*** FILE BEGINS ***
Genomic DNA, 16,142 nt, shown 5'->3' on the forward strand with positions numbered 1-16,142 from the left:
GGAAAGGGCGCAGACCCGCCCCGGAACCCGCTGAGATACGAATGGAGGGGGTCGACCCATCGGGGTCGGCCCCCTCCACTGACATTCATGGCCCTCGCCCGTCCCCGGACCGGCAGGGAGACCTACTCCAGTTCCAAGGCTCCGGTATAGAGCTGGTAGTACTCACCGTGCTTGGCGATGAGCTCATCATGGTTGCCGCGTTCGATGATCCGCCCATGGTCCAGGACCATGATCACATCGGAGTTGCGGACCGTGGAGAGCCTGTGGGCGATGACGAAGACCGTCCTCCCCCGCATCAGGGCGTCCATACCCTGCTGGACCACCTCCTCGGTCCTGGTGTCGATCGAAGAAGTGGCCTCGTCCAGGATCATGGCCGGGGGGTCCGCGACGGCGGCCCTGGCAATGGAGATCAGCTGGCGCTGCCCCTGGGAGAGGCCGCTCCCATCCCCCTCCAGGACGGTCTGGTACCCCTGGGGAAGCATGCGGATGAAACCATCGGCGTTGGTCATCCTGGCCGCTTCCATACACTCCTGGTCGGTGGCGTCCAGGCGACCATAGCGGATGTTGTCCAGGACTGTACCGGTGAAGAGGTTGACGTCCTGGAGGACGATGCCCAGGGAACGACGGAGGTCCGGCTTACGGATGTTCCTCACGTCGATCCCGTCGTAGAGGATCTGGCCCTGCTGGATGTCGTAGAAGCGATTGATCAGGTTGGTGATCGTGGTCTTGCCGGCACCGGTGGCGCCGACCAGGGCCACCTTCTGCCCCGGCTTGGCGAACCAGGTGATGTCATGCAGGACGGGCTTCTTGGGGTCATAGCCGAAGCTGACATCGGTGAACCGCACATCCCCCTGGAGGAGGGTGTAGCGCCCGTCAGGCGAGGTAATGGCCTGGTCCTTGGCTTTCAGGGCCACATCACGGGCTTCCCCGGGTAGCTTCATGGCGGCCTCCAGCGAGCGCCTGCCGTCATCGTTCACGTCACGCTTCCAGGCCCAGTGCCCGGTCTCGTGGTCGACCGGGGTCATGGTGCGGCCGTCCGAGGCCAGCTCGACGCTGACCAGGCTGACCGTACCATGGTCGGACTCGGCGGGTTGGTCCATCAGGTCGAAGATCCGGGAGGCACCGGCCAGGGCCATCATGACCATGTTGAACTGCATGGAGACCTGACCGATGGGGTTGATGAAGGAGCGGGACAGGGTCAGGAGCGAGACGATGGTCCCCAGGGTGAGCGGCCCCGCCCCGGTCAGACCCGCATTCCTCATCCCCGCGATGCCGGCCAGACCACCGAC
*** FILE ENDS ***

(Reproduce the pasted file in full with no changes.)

Genomic DNA, 16,142 nt, shown 5'->3' on the forward strand with positions numbered 1-16,142 from the left:
GGAAAGGGCGCAGACCCGCCCCGGAACCCGCTGAGATACGAATGGAGGGGGTCGACCCATCGGGGTCGGCCCCCTCCACTGACATTCATGGCCCTCGCCCGTCCCCGGACCGGCAGGGAGACCTACTCCAGTTCCAAGGCTCCGGTATAGAGCTGGTAGTACTCACCGTGCTTGGCGATGAGCTCATCATGGTTGCCGCGTTCGATGATCCGCCCATGGTCCAGGACCATGATCACATCGGAGTTGCGGACCGTGGAGAGCCTGTGGGCGATGACGAAGACCGTCCTCCCCCGCATCAGGGCGTCCATACCCTGCTGGACCACCTCCTCGGTCCTGGTGTCGATCGAAGAAGTGGCCTCGTCCAGGATCATGGCCGGGGGGTCCGCGACGGCGGCCCTGGCAATGGAGATCAGCTGGCGCTGCCCCTGGGAGAGGCCGCTCCCATCCCCCTCCAGGACGGTCTGGTACCCCTGGGGAAGCATGCGGATGAAACCATCGGCGTTGGTCATCCTGGCCGCTTCCATACACTCCTGGTCGGTGGCGTCCAGGCGACCATAGCGGATGTTGTCCAGGACTGTACCGGTGAAGAGGTTGACGTCCTGGAGGACGATGCCCAGGGAACGACGGAGGTCCGGCTTACGGATGTTCCTCACGTCGATCCCGTCGTAGAGGATCTGGCCCTGCTGGATGTCGTAGAAGCGATTGATCAGGTTGGTGATCGTGGTCTTGCCGGCACCGGTGGCGCCGACCAGGGCCACCTTCTGCCCCGGCTTGGCGAACCAGGTGATGTCATGCAGGACGGGCTTCTTGGGGTCATAGCCGAAGCTGACATCGGTGAACCGCACATCCCCCTGGAGGAGGGTGTAGCGCCCGTCAGGCGAGGTAATGGCCTGGTCCTTGGCTTTCAGGGCCACATCACGGGCTTCCCCGGGTAGCTTCATGGCGGCCTCCAGCGAGCGCCTGCCGTCATCGTTCACGTCACGCTTCCAGGCCCAGTGCCCGGTCTCGTGGTCGACCGGGGTCATGGTGCGGCCGTCCGAGGCCAGCTCGACGCTGACCAGGCTGACCGTACCATGGTCGGACTCGGCGGGTTGGTCCATCAGGTCGAAGATCCGGGAGGCACCGGCCAGGGCCATCATGACCATGTTGAACTGCATGGAGACCTGACCGATGGGGTTGATGAAGGAGCGGGACAGGGTCAGGAGCGAGACGATGGTCCCCAGGGTGAGCGGCCCCGCCCCGGTCAGACCCGCATTCCTCATCCCCGCGATGCCGGCCAGACCACCGAC